What Is Shellfish Allergy?
Shellfish allergies are the most common food allergies in adults and among the most common food allergies in children. Shellfish allergies are usually lifelong. About 60 percent of people with shellfish allergy experience their first allergic reaction to shellfish as adults.
When a person with an allergy to a particular shellfish is exposed to that shellfish, proteins in the shellfish bind to IgE antibodies made by the person’s immune system. This triggers the person’s immune defenses, leading to reaction symptoms that can be mild or very severe.
There are two groups of shellfish: crustaceans (such as shrimp, crab and lobster) and mollusks (such as clams, mussels, oysters, scallops and octopus). Allergy to crustaceans is more common than allergy to mollusks, with shrimp being the most common shellfish allergen for both children and adults.
Finned fish and shellfish are not closely related. Being allergic to one does not always mean that you must avoid both, though care is needed to prevent cross-contact between fish and shellfish.
About 60 percent of people with shellfish allergy experience their first allergic reaction as adults.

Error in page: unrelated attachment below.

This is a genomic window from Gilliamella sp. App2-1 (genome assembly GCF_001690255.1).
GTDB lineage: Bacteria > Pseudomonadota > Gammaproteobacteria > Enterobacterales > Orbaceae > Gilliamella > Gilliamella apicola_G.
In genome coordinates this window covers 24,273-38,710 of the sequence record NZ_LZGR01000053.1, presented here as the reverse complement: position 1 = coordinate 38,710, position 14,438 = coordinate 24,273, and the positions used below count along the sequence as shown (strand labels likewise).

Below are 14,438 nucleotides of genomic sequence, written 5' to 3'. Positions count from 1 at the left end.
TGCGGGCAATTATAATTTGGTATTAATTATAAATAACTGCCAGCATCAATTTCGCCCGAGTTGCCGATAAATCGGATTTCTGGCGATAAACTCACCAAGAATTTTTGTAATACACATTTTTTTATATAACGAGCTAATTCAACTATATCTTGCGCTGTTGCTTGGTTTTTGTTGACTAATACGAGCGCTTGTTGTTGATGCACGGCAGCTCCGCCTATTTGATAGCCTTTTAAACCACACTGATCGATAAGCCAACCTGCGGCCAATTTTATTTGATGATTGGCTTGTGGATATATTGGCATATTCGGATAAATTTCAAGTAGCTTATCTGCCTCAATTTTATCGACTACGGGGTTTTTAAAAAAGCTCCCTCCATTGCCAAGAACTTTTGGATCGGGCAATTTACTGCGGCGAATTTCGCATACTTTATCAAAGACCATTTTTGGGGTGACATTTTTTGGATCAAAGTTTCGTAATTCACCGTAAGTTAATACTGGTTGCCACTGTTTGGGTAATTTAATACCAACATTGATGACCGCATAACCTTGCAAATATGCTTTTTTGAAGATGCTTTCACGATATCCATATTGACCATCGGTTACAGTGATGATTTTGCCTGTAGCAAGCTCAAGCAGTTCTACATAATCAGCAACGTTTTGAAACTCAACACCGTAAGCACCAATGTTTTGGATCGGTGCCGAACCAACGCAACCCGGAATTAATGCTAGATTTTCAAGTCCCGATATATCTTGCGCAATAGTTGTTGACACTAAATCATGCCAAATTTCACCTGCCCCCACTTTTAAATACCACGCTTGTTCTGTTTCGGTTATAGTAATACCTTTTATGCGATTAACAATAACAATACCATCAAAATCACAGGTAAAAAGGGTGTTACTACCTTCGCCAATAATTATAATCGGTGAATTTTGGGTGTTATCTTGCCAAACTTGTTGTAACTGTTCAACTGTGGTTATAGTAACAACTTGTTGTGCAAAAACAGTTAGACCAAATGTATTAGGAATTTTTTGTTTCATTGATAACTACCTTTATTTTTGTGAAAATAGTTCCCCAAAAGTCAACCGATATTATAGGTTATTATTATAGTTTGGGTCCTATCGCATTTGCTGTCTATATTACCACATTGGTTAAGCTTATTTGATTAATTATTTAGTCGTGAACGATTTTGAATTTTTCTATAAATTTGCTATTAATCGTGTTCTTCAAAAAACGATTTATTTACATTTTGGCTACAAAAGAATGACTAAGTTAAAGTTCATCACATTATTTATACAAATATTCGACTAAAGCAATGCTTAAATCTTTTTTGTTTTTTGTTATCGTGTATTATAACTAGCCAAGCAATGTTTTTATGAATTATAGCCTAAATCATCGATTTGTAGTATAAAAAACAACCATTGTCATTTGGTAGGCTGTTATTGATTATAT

Food Allergy & Anaphylaxis Emergency Care Plan
Get to know this document, the cornerstone of personalized treatment for anyone with a food allergy.
Your food allergy story powers research that changes lives.
Join the FARE Patient Registry® - making a difference is easy and confidential.Join Patient Registry
Gupta RS, Warren CM, Smith BM, Blumenstock JA, Jiang J, Davis MM, Nadeau KC. The Public Health Impact of Parent-Reported Childhood Food Allergies in the United States. Pediatrics 2018; 142(6):e20181235
Gupta RS, Warren CM, Smith BM, Jiang J, Blumenstock JA, Davis MM, Schleimer RP, Nadeau KC. Prevalence and Severity of Food Allergies Among US Adults. JAMA Network Open 2019; 2(1):e185630.doi:10.1001/jamanetworkopen.2018.5630.
Sicherer SH, Munoz-Furlong A, Sampson HA. Prevalence of seafood allergy in the United States determined by a random telephone survey. J Allergy Clin Immunol 2004; 114(1):159-65.